I congratulate my hon. Friend the Member for Forest of Dean (Mr. Harper) on securing the debate and on addressing the important issue of flooding as well as tri-service co-operation, which needs to be improved. I welcome the Minister to his new responsibilities. I am a little surprised to see the previous Minister, the hon. Member for Gloucester (Mr. Dhanda), in his place, considering the efforts that many of us from the south-west made to secure a better deal. There is no flooring, and there is no security to ensure that fire services receive an inflationary increase at minimum. As we have just heard, Dorset has received one of the worst increases in the country. It will be just 1 per cent. next year, 0.5 per cent. the year after and 1 per cent. the year after that. How can we possibly survive on such a budget set by the Government?

Mr. Dhanda rose—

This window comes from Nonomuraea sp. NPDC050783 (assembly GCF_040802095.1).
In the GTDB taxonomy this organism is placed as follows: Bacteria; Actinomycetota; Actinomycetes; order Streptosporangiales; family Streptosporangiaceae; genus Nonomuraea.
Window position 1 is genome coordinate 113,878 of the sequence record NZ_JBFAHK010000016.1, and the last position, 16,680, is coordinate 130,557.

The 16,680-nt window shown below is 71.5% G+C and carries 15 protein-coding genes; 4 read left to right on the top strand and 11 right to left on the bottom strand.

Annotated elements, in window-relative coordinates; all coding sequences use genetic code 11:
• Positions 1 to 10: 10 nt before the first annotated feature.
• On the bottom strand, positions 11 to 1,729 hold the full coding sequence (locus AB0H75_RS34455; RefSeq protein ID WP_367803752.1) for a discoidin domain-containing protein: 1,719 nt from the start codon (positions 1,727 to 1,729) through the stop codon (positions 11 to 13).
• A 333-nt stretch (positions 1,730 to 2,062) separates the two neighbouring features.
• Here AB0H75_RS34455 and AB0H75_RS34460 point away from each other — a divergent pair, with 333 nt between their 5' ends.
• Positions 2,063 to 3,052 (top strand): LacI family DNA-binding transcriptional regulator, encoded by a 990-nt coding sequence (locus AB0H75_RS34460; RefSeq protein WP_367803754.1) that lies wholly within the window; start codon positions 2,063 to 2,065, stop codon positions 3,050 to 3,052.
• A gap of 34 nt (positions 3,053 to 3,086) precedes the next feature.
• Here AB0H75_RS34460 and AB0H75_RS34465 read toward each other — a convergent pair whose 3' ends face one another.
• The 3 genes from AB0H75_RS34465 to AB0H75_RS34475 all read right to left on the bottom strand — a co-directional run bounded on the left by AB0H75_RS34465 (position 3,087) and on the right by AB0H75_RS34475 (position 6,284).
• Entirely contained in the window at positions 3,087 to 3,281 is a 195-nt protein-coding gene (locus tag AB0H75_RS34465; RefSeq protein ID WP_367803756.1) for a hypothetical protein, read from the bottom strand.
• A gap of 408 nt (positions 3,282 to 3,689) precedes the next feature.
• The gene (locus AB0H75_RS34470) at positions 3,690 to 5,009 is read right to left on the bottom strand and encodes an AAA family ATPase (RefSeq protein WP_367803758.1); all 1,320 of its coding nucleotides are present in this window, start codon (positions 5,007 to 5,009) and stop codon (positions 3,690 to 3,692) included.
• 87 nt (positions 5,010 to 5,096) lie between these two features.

Mr. Ellwood: I shall not give way to the hon. Gentleman. He has taken up far too much time on the matter already. He had plenty of opportunity when he was responding to debates to answer questions about why lives were being put at risk in the county of Dorset by the ridiculous numbers that we face.

Like other hon. Members, I pay tribute to the fire service across the country, and particularly in Dorset. I spoke this morning to Darren Gunter, the chief fire officer, to confirm the concerns that still exist. Fire services are expected to be of the highest standard. If
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bins are not collected on time, it matters, but it will not cause any deaths. If potholes are not repaired, it is an annoyance, but it is not vital to life. When it comes to the fire services, however, we expect the highest standards. Unfortunately, if we are not willing to pay for those services, lives will be put at risk. I am sorry that party politics has come into this, but we in Dorset cannot help but look over our shoulder and see what is happening in other parts of the country. Nottingham, for example, will receive a 17 per cent. increase.